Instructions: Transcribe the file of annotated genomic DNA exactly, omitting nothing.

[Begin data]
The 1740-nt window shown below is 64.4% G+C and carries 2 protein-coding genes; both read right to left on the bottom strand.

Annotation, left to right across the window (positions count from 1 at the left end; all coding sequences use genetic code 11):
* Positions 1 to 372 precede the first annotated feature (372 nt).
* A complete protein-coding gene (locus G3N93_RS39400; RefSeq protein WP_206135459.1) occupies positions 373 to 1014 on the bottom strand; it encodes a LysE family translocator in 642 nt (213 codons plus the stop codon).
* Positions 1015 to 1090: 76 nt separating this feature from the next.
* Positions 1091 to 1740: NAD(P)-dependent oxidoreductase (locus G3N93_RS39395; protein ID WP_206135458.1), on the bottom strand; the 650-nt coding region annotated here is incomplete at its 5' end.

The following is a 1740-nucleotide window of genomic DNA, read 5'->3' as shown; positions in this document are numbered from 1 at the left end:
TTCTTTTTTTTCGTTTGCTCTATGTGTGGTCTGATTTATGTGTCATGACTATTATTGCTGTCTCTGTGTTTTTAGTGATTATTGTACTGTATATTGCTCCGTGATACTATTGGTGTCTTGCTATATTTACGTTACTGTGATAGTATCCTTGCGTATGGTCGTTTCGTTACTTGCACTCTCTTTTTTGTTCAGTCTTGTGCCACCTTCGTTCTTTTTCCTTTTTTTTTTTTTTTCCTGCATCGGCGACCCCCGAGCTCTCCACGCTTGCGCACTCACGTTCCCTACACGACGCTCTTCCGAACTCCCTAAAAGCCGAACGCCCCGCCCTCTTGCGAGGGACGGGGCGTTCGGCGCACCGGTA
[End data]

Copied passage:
The 1740-nt window shown below is 64.4% G+C and carries 2 protein-coding genes; both read right to left on the bottom strand.

Annotation, left to right across the window (positions count from 1 at the left end; all coding sequences use genetic code 11):
* Positions 1 to 372 precede the first annotated feature (372 nt).
* A complete protein-coding gene (locus G3N93_RS39400; RefSeq protein WP_206135459.1) occupies positions 373 to 1014 on the bottom strand; it encodes a LysE family translocator in 642 nt (213 codons plus the stop codon).
* Positions 1015 to 1090: 76 nt separating this feature from the next.
* Positions 1091 to 1740: NAD(P)-dependent oxidoreductase (locus G3N93_RS39395; protein ID WP_206135458.1), on the bottom strand; the 650-nt coding region annotated here is incomplete at its 5' end.

The following is a 1740-nucleotide window of genomic DNA, read 5'->3' as shown; positions in this document are numbered from 1 at the left end:
TTCTTTTTTTTCGTTTGCTCTATGTGTGGTCTGATTTATGTGTCATGACTATTATTGCTGTCTCTGTGTTTTTAGTGATTATTGTACTGTATATTGCTCCGTGATACTATTGGTGTCTTGCTATATTTACGTTACTGTGATAGTATCCTTGCGTATGGTCGTTTCGTTACTTGCACTCTCTTTTTTGTTCAGTCTTGTGCCACCTTCGTTCTTTTTCCTTTTTTTTTTTTTTTCCTGCATCGGCGACCCCCGAGCTCTCCACGCTTGCGCACTCACGTTCCCTACACGACGCTCTTCCGAACTCCCTAAAAGCCGAACGCCCCGCCCTCTTGCGAGGGACGGGGCGTTCGGCGCACCGGTA